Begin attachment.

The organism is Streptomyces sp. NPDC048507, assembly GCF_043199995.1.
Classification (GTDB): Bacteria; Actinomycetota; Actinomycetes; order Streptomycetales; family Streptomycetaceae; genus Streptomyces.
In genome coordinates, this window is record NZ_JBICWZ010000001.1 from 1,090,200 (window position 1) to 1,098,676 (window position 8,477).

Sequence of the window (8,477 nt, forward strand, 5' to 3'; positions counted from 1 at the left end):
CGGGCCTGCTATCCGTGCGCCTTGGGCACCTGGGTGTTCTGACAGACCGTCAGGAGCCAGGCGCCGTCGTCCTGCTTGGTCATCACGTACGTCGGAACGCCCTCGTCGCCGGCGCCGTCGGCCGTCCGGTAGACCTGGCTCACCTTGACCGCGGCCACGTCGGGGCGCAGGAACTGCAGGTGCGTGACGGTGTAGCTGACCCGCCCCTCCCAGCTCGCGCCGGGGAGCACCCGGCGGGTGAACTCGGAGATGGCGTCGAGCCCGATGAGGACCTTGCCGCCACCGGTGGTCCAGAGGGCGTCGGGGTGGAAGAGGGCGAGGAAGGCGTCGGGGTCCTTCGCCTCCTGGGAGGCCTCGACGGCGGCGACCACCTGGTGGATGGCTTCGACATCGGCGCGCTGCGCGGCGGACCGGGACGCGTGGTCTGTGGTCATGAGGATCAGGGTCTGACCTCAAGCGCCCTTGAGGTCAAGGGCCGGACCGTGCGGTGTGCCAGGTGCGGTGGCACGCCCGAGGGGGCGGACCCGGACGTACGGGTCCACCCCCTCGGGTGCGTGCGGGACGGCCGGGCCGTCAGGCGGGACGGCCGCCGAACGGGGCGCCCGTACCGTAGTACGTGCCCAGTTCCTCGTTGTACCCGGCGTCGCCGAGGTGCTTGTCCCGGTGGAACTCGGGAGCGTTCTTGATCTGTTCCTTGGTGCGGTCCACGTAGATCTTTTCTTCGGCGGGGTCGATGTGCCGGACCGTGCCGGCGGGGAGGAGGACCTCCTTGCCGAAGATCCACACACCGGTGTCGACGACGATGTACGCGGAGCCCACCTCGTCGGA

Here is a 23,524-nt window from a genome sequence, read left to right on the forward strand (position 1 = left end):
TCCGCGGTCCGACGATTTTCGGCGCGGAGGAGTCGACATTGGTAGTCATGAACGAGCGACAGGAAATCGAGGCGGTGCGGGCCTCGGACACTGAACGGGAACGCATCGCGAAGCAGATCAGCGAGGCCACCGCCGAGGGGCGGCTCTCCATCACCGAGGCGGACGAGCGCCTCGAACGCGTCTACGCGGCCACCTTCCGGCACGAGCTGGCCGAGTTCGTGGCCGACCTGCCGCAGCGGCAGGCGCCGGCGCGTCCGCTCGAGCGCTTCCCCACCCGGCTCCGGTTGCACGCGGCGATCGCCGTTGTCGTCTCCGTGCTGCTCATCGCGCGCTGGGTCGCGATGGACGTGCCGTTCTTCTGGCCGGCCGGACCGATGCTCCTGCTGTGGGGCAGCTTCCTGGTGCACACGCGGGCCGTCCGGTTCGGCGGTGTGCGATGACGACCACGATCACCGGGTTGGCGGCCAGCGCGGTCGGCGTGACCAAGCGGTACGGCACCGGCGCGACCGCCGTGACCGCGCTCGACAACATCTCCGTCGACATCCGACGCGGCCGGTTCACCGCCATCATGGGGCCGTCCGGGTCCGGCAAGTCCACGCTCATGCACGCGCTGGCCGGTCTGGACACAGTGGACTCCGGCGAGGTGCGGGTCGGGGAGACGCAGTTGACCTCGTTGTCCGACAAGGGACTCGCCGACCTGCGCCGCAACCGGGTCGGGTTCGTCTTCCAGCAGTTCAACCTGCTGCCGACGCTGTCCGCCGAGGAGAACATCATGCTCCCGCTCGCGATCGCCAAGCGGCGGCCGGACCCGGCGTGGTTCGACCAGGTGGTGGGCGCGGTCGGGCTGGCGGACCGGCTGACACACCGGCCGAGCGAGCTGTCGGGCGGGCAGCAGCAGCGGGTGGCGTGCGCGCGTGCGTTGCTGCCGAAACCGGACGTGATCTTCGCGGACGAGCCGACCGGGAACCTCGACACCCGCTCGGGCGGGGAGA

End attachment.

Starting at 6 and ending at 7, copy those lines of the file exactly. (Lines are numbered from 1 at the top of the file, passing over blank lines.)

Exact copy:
Here is a 23,524-nt window from a genome sequence, read left to right on the forward strand (position 1 = left end):
TCCGCGGTCCGACGATTTTCGGCGCGGAGGAGTCGACATTGGTAGTCATGAACGAGCGACAGGAAATCGAGGCGGTGCGGGCCTCGGACACTGAACGGGAACGCATCGCGAAGCAGATCAGCGAGGCCACCGCCGAGGGGCGGCTCTCCATCACCGAGGCGGACGAGCGCCTCGAACGCGTCTACGCGGCCACCTTCCGGCACGAGCTGGCCGAGTTCGTGGCCGACCTGCCGCAGCGGCAGGCGCCGGCGCGTCCGCTCGAGCGCTTCCCCACCCGGCTCCGGTTGCACGCGGCGATCGCCGTTGTCGTCTCCGTGCTGCTCATCGCGCGCTGGGTCGCGATGGACGTGCCGTTCTTCTGGCCGGCCGGACCGATGCTCCTGCTGTGGGGCAGCTTCCTGGTGCACACGCGGGCCGTCCGGTTCGGCGGTGTGCGATGACGACCACGATCACCGGGTTGGCGGCCAGCGCGGTCGGCGTGACCAAGCGGTACGGCACCGGCGCGACCGCCGTGACCGCGCTCGACAACATCTCCGTCGACATCCGACGCGGCCGGTTCACCGCCATCATGGGGCCGTCCGGGTCCGGCAAGTCCACGCTCATGCACGCGCTGGCCGGTCTGGACACAGTGGACTCCGGCGAGGTGCGGGTCGGGGAGACGCAGTTGACCTCGTTGTCCGACAAGGGACTCGCCGACCTGCGCCGCAACCGGGTCGGGTTCGTCTTCCAGCAGTTCAACCTGCTGCCGACGCTGTCCGCCGAGGAGAACATCATGCTCCCGCTCGCGATCGCCAAGCGGCGGCCGGACCCGGCGTGGTTCGACCAGGTGGTGGGCGCGGTCGGGCTGGCGGACCGGCTGACACACCGGCCGAGCGAGCTGTCGGGCGGGCAGCAGCAGCGGGTGGCGTGCGCGCGTGCGTTGCTGCCGAAACCGGACGTGATCTTCGCGGACGAGCCGACCGGGAACCTCGACACCCGCTCGGGCGGGGAGA